Women warm up to tougher jobs, aims
Indian women are no longer content to play second fiddle and are making inroads into professions that call for more legwork while expecting quick returns in the forms of promotion and pay, a survey says. Himani Chandna Gurtoo reports. The family is her foundationbusiness Updated: Apr 03, 2013 01:37 IST
Indian women are no longer content to play second fiddle, and are making inroads into professions that call for more legwork while expecting quick returns in the forms of promotion and pay, a survey by professional network ApnaCircle.com has found.
While teaching, traditionally a favourite with women, still remains an attractive profession for them, it has been overtaken by information Technology (IT) as the preferred sector.
“The tremendous growth opportunities and supportive HR policies created by IT companies could be a major factor (for this change),” said Yogesh Bansal, CEO of ApnaCircle.com, which with three million subscribers in India, ranks after LinkedIn among professional networks worldwide.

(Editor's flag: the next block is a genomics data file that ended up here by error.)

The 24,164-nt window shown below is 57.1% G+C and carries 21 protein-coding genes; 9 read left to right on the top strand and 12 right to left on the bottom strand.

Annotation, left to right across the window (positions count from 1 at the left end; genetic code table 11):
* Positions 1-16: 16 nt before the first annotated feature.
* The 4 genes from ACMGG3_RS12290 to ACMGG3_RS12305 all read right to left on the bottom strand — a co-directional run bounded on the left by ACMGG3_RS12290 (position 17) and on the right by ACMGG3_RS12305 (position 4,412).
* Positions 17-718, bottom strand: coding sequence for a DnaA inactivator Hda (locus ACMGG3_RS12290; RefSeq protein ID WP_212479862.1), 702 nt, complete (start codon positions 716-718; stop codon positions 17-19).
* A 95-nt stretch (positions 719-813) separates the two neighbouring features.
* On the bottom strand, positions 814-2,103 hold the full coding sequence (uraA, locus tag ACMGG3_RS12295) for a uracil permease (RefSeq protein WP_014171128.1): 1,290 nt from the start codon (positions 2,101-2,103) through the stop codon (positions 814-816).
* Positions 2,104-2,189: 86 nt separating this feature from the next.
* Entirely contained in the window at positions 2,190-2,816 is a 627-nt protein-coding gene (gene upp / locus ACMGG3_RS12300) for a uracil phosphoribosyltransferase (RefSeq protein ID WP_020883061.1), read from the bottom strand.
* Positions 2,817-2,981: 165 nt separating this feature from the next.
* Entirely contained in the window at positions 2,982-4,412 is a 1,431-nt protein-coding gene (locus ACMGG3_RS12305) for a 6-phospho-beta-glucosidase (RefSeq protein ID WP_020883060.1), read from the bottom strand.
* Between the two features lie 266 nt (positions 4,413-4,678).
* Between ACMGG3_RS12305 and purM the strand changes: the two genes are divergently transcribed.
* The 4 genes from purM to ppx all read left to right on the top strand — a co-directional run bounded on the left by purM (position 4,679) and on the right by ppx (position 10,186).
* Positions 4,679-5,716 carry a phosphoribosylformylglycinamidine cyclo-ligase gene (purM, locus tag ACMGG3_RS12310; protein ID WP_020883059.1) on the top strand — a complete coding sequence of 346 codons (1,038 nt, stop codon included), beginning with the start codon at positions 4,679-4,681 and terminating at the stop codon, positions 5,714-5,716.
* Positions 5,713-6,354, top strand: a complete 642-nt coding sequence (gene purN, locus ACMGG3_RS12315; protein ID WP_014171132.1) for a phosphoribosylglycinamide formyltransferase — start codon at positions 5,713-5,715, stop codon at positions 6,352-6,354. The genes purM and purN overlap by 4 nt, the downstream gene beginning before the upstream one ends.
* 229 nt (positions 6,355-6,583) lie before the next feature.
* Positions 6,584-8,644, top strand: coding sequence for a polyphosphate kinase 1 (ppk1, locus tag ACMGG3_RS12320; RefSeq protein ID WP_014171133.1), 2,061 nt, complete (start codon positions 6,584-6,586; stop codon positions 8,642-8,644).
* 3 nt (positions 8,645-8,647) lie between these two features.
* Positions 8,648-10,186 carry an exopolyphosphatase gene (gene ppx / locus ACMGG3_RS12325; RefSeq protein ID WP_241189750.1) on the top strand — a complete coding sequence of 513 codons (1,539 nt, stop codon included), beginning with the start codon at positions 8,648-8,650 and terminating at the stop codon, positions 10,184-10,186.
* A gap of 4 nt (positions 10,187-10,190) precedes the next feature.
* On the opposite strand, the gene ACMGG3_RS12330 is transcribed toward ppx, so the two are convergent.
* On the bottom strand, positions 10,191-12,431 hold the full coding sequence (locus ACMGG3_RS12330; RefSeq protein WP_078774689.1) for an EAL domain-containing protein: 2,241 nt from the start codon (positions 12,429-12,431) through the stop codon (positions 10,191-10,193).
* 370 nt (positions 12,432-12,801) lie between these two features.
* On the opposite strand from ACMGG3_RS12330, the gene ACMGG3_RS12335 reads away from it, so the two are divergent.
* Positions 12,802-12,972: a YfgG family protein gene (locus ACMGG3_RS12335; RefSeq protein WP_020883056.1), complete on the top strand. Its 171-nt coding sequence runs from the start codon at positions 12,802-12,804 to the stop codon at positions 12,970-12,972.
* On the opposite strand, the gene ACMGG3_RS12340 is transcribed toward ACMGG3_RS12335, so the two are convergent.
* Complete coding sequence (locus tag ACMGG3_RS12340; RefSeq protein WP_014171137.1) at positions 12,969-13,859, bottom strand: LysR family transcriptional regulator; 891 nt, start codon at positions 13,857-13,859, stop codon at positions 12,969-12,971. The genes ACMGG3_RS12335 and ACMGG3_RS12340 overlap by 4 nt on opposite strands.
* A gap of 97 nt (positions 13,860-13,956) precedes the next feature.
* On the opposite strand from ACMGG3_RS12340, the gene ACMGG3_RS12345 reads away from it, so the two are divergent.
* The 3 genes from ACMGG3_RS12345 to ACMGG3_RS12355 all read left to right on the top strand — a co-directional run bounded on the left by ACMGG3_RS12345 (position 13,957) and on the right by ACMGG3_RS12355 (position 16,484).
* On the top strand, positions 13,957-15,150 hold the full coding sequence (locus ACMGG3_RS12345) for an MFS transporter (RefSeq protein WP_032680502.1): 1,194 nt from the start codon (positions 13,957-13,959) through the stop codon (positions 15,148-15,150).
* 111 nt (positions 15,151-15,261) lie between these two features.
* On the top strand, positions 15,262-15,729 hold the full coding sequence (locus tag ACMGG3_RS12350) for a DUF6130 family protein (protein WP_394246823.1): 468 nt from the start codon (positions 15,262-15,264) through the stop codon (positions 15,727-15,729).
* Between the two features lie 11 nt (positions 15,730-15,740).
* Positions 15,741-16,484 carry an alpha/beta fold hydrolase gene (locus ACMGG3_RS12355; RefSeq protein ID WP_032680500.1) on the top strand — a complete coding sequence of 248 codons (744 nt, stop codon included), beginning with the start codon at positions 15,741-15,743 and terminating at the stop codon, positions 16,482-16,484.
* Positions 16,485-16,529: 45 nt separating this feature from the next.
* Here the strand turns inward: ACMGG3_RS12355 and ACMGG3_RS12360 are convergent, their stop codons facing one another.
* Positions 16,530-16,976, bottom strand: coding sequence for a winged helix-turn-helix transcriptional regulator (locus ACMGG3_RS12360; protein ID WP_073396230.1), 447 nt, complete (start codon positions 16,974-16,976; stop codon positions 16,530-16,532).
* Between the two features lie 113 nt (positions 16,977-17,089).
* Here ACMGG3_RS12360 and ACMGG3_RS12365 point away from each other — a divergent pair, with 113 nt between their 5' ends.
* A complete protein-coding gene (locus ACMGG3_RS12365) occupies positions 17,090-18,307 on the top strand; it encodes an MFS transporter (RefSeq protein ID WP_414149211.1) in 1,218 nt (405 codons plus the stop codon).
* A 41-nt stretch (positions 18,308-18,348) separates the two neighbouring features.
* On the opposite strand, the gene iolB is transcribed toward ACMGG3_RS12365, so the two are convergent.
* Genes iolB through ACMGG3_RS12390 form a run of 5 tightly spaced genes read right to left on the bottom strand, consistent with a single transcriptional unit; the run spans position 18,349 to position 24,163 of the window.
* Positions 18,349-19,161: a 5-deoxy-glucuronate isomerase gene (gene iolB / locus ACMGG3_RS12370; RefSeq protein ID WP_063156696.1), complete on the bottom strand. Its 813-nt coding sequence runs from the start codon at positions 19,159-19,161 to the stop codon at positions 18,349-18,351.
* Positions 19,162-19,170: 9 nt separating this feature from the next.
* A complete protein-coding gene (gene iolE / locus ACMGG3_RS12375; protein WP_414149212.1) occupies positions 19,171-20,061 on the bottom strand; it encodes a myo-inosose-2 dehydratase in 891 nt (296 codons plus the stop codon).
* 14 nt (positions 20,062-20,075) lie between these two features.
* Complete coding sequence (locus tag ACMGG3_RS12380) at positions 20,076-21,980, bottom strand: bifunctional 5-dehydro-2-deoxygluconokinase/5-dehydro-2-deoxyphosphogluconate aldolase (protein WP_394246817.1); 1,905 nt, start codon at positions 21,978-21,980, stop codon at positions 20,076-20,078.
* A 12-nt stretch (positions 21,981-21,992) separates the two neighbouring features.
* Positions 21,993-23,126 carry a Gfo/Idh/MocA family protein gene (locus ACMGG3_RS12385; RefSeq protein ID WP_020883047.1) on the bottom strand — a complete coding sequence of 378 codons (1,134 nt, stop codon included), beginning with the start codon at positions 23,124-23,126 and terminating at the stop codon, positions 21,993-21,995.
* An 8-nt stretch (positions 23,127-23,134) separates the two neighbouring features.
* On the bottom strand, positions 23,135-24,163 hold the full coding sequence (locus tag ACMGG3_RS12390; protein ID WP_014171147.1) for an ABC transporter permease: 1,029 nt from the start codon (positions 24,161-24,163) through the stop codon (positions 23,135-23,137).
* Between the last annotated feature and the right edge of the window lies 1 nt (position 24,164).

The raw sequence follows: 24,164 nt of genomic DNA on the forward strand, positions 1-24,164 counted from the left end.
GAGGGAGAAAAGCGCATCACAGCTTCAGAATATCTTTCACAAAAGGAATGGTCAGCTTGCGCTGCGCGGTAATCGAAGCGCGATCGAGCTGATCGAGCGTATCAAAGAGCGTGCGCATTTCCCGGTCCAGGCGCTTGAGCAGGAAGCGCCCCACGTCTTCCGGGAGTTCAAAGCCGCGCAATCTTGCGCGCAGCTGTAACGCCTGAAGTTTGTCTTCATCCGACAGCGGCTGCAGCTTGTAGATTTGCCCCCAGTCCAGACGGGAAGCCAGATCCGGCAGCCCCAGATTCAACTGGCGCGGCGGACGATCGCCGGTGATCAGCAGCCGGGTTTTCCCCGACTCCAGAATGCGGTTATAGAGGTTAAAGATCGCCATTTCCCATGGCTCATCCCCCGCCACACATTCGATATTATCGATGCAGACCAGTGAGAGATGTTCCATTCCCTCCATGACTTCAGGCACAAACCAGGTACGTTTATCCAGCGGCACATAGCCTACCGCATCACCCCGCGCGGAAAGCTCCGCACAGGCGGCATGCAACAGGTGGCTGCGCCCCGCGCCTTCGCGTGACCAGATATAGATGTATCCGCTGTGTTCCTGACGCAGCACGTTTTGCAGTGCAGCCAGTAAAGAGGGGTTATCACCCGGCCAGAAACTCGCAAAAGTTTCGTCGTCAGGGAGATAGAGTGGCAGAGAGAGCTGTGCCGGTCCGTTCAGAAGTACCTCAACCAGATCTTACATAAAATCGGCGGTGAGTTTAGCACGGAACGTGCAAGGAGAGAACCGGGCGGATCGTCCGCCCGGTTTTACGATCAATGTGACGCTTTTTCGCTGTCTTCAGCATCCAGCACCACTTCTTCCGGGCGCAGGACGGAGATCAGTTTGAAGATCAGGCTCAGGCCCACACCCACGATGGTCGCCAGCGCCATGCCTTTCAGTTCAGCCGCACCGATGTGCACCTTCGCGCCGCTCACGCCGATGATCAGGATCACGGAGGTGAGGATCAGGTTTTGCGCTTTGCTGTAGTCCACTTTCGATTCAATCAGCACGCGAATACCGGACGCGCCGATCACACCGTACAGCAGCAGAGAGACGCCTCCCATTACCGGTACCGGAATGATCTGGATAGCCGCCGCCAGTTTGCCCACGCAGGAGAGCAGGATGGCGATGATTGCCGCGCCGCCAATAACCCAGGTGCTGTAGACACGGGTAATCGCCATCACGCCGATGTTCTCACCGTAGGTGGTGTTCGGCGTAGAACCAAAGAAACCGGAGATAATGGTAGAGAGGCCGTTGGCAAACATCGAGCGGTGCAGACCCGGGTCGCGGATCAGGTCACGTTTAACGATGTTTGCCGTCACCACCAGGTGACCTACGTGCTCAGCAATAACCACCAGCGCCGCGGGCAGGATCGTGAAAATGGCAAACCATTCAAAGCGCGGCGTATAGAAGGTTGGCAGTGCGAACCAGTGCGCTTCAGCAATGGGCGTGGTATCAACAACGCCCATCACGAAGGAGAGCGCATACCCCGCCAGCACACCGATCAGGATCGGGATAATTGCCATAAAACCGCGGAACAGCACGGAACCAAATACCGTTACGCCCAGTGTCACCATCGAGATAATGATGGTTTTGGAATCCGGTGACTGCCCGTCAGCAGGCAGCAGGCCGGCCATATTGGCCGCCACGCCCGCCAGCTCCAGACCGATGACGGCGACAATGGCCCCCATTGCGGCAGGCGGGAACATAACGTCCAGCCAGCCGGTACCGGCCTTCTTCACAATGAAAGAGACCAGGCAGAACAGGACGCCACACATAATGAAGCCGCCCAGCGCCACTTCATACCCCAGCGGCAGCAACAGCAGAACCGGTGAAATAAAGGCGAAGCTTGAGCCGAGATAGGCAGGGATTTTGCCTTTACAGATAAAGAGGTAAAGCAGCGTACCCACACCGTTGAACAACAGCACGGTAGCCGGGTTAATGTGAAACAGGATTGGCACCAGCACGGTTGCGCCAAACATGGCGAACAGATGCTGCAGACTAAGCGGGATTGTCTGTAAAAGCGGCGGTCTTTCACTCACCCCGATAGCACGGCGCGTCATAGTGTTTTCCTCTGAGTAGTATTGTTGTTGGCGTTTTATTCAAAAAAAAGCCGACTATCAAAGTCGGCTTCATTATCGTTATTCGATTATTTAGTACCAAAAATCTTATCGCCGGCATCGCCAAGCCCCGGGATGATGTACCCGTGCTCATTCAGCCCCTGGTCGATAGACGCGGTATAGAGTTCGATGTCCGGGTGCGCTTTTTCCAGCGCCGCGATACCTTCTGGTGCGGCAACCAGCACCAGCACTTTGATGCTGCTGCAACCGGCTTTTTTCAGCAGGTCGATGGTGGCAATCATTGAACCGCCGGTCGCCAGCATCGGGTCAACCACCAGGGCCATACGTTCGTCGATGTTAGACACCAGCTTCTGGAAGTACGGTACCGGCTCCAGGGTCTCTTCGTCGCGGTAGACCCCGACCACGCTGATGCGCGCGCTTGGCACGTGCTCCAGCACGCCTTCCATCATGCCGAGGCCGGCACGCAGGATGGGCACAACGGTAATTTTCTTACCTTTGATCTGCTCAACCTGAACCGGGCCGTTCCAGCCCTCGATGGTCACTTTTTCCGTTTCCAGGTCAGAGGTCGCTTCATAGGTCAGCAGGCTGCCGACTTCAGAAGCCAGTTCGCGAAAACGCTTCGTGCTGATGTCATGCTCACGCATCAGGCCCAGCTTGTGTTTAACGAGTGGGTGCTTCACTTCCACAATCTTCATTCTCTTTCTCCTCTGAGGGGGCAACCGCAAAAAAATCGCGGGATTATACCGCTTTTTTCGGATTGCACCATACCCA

“Apart from female-oriented jobs in sectors such as teaching and administration, women are increasingly choosing jobs from frenzied professions such as marketing, media and entrepreneurship,” the survey says.
Moreover, their expectation of career advancement is, if anything, faster than men. Over 30% of those surveyed expect promotions within a year in a job.
“Women are growing ambitious and spend more time on professional networking than men,” Bansal said.
“They use mobile phones, kitty parties, gatherings and social media platforms for networking.”
The survey found that around 17%-19% of females aspire to reach vice-president or president-level positions, though a quarter of the respondents said they quit their jobs after achieving level ‘senior manager’ level designations.
Of the 400 respondents surveyed, 60% of the women chose to abandon their career after marriage/childbirth. They also believe that the Indian society is male-dominated.
“It is not easy for every woman to be efficient at multitasking,” said Bansal.
But, in typical Indian fashion, they don’t let that get them down: “About 66% of respondents would like to be born as women in the next life too.”